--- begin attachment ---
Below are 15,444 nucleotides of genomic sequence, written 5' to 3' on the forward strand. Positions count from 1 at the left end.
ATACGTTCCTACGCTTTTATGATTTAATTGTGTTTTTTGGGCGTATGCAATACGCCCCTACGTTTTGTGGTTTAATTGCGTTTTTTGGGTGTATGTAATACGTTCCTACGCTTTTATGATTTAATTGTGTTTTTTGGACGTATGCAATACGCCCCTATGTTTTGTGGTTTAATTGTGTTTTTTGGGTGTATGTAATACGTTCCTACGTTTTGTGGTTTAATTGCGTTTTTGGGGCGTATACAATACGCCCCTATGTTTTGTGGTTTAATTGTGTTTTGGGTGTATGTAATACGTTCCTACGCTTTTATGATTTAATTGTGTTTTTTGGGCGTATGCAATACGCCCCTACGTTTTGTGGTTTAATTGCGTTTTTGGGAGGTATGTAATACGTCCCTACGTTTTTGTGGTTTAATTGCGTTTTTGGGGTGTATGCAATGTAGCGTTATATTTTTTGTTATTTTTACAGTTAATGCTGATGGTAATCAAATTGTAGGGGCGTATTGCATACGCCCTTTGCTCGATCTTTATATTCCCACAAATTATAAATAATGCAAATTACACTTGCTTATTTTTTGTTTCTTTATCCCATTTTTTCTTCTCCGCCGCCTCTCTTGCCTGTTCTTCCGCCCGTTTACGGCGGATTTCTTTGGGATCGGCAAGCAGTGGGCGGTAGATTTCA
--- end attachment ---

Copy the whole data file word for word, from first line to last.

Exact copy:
Below are 15,444 nucleotides of genomic sequence, written 5' to 3' on the forward strand. Positions count from 1 at the left end.
ATACGTTCCTACGCTTTTATGATTTAATTGTGTTTTTTGGGCGTATGCAATACGCCCCTACGTTTTGTGGTTTAATTGCGTTTTTTGGGTGTATGTAATACGTTCCTACGCTTTTATGATTTAATTGTGTTTTTTGGACGTATGCAATACGCCCCTATGTTTTGTGGTTTAATTGTGTTTTTTGGGTGTATGTAATACGTTCCTACGTTTTGTGGTTTAATTGCGTTTTTGGGGCGTATACAATACGCCCCTATGTTTTGTGGTTTAATTGTGTTTTGGGTGTATGTAATACGTTCCTACGCTTTTATGATTTAATTGTGTTTTTTGGGCGTATGCAATACGCCCCTACGTTTTGTGGTTTAATTGCGTTTTTGGGAGGTATGTAATACGTCCCTACGTTTTTGTGGTTTAATTGCGTTTTTGGGGTGTATGCAATGTAGCGTTATATTTTTTGTTATTTTTACAGTTAATGCTGATGGTAATCAAATTGTAGGGGCGTATTGCATACGCCCTTTGCTCGATCTTTATATTCCCACAAATTATAAATAATGCAAATTACACTTGCTTATTTTTTGTTTCTTTATCCCATTTTTTCTTCTCCGCCGCCTCTCTTGCCTGTTCTTCCGCCCGTTTACGGCGGATTTCTTTGGGATCGGCAAGCAGTGGGCGGTAGATTTCA